The entrance is marked by a giant horse sculpture by Colombian artist Fernando Botero, and the entrance fee is the same, 600 pesos ($1.25).
9. Mercado Central
Foodies should make it a point to stop by Mercado Central for lunch or dinner.
Santiago's chaotic seafood market is a mix of fishmongers selling the fresh catches and the restaurants that cook them.
It was recommended that I grab lunch at Tio Willy's restaurant, which was not located in the main hall (pictured above).
I ordered swordfish, with a side salad, for 6,980 pesos ($14.60), but I wasn't impressed and wished I'd eaten in one of the more renowned restaurants like Augusto, which offered more in the way of atmosphere.
Check out Anthony Bourdain's No Reservations: Chile (Season 5, Ep.10) for more info.
10. Parque Las Esculturas
The Parque Las Esculturas was one of the last sites I managed to squeeze in before boarding a bus to Valparaiso on the coast.
It was also one of my favorites, and you can't beat the cost (free).
I lucked out with beautiful blue skies, which made walking through the park all the more enjoyable.
The park doesn't seem to make the other top 10 lists out there, but I'd highly recommend a visit.
On a clear day, you'll also have excellent views of Cerro San Cristobal.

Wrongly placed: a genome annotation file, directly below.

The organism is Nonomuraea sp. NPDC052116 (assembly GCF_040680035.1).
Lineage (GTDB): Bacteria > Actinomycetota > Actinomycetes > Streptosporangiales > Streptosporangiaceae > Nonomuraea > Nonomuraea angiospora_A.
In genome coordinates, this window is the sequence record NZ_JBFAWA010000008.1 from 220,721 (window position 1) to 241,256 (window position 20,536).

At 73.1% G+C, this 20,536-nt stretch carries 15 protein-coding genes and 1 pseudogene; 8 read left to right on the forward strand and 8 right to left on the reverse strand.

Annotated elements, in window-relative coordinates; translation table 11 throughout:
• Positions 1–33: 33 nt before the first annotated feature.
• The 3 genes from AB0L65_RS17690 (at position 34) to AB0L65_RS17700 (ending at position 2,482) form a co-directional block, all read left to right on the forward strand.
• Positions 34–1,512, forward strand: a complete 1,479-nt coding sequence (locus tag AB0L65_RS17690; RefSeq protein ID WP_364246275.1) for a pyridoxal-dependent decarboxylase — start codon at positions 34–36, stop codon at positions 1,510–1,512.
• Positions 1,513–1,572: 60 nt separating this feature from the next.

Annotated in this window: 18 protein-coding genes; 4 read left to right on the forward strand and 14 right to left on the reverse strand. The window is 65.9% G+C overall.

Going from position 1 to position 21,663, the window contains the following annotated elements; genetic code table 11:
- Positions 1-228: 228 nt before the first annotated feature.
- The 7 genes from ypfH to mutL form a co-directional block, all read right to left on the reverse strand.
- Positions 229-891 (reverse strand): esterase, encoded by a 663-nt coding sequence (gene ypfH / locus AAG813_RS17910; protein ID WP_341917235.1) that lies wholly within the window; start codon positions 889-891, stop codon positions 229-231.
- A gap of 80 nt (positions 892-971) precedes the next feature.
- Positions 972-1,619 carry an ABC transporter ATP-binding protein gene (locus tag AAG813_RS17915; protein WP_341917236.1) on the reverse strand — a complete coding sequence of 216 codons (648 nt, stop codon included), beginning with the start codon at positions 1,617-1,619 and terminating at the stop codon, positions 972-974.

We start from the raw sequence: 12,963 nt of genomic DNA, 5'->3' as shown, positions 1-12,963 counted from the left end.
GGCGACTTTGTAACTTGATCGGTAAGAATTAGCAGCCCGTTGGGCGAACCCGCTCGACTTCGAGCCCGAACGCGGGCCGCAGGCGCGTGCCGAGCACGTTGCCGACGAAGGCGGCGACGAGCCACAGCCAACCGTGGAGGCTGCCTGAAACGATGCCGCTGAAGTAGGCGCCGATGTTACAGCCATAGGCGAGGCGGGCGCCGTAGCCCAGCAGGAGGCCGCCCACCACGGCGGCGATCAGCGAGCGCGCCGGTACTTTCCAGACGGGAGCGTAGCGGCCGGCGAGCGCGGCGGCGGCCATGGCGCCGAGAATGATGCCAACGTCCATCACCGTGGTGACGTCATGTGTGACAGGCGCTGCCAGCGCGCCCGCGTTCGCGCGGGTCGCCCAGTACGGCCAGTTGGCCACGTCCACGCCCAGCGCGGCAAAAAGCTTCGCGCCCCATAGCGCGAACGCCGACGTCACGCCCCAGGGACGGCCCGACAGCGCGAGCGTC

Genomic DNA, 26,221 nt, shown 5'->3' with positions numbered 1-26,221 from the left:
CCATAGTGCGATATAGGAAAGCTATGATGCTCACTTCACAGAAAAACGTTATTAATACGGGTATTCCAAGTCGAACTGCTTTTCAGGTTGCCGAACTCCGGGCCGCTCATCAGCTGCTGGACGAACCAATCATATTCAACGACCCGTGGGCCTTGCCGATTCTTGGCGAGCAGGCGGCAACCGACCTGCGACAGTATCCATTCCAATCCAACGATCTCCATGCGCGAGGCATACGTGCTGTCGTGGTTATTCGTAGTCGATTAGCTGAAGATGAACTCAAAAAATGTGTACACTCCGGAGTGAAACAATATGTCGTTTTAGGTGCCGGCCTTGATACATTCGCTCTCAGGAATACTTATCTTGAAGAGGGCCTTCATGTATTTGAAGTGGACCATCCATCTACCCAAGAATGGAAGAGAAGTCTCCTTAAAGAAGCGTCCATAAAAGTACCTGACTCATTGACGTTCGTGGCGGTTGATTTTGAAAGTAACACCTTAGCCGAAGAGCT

Dave is the Founder and Editor in Chief of Go Backpacking and Feastio. He's been to 66 countries and lived in Colombia and Peru. Read the full story of how he became a travel blogger.
Planning a trip? Go Backpacking recommends:
- G Adventures for small group tours.
- World Nomads for travel insurance.
- Hostelworld for booking hostels.
- Rail Europe for train passes.
Monday 4th of July 2016
Thank you for your tip..going there at the end of the month and I am using your tip as a Guide!! Cheers. Joweli
Tuesday 4th of November 2014
My son said it is very beautiful in Santiago great people,too good food and lodging God Country one of them that is ! Great place!!
Thursday 3rd of April 2014
I leave this page its a little program about the attractions in Santiago a magic place! (What To Do In Santiago?)
Your guide to learn, live and experience the hidden gems of Santiago .... An amazing new place in the capital, every Thursday through Youtube
Thursday 9th of May 2013
Seems Santiago is well known on its most extensive subway system. I think I will enjoy Cerro San Cristobal place, thanks for sharing these list so I can add it up on my itinerary.
Sunday 5th of May 2013
Santiago looks like a super cool city! Shame we won't be visiting it this time on our South America trip - next time, eh?!